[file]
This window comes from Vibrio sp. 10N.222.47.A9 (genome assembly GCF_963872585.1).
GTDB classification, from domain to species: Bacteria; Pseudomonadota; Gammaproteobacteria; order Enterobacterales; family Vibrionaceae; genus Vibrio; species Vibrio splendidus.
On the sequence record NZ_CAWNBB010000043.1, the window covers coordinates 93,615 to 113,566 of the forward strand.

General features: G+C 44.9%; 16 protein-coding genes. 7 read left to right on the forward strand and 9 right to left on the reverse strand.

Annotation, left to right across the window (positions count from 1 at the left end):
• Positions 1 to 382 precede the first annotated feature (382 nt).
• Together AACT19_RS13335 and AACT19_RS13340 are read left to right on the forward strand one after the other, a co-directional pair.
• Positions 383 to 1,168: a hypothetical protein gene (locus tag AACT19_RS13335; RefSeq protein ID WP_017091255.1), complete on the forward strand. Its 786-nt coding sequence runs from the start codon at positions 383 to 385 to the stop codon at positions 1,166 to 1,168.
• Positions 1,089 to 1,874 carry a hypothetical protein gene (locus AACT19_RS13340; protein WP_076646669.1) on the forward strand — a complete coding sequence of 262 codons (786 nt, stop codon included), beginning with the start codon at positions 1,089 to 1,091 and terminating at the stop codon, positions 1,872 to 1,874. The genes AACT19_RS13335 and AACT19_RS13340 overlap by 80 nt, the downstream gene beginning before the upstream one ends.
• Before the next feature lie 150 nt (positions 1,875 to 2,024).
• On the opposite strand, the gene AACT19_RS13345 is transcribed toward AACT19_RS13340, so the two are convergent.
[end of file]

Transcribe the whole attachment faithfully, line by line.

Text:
This window comes from Vibrio sp. 10N.222.47.A9 (genome assembly GCF_963872585.1).
GTDB classification, from domain to species: Bacteria; Pseudomonadota; Gammaproteobacteria; order Enterobacterales; family Vibrionaceae; genus Vibrio; species Vibrio splendidus.
On the sequence record NZ_CAWNBB010000043.1, the window covers coordinates 93,615 to 113,566 of the forward strand.

General features: G+C 44.9%; 16 protein-coding genes. 7 read left to right on the forward strand and 9 right to left on the reverse strand.

Annotation, left to right across the window (positions count from 1 at the left end):
• Positions 1 to 382 precede the first annotated feature (382 nt).
• Together AACT19_RS13335 and AACT19_RS13340 are read left to right on the forward strand one after the other, a co-directional pair.
• Positions 383 to 1,168: a hypothetical protein gene (locus tag AACT19_RS13335; RefSeq protein ID WP_017091255.1), complete on the forward strand. Its 786-nt coding sequence runs from the start codon at positions 383 to 385 to the stop codon at positions 1,166 to 1,168.
• Positions 1,089 to 1,874 carry a hypothetical protein gene (locus AACT19_RS13340; protein WP_076646669.1) on the forward strand — a complete coding sequence of 262 codons (786 nt, stop codon included), beginning with the start codon at positions 1,089 to 1,091 and terminating at the stop codon, positions 1,872 to 1,874. The genes AACT19_RS13335 and AACT19_RS13340 overlap by 80 nt, the downstream gene beginning before the upstream one ends.
• Before the next feature lie 150 nt (positions 1,875 to 2,024).
• On the opposite strand, the gene AACT19_RS13345 is transcribed toward AACT19_RS13340, so the two are convergent.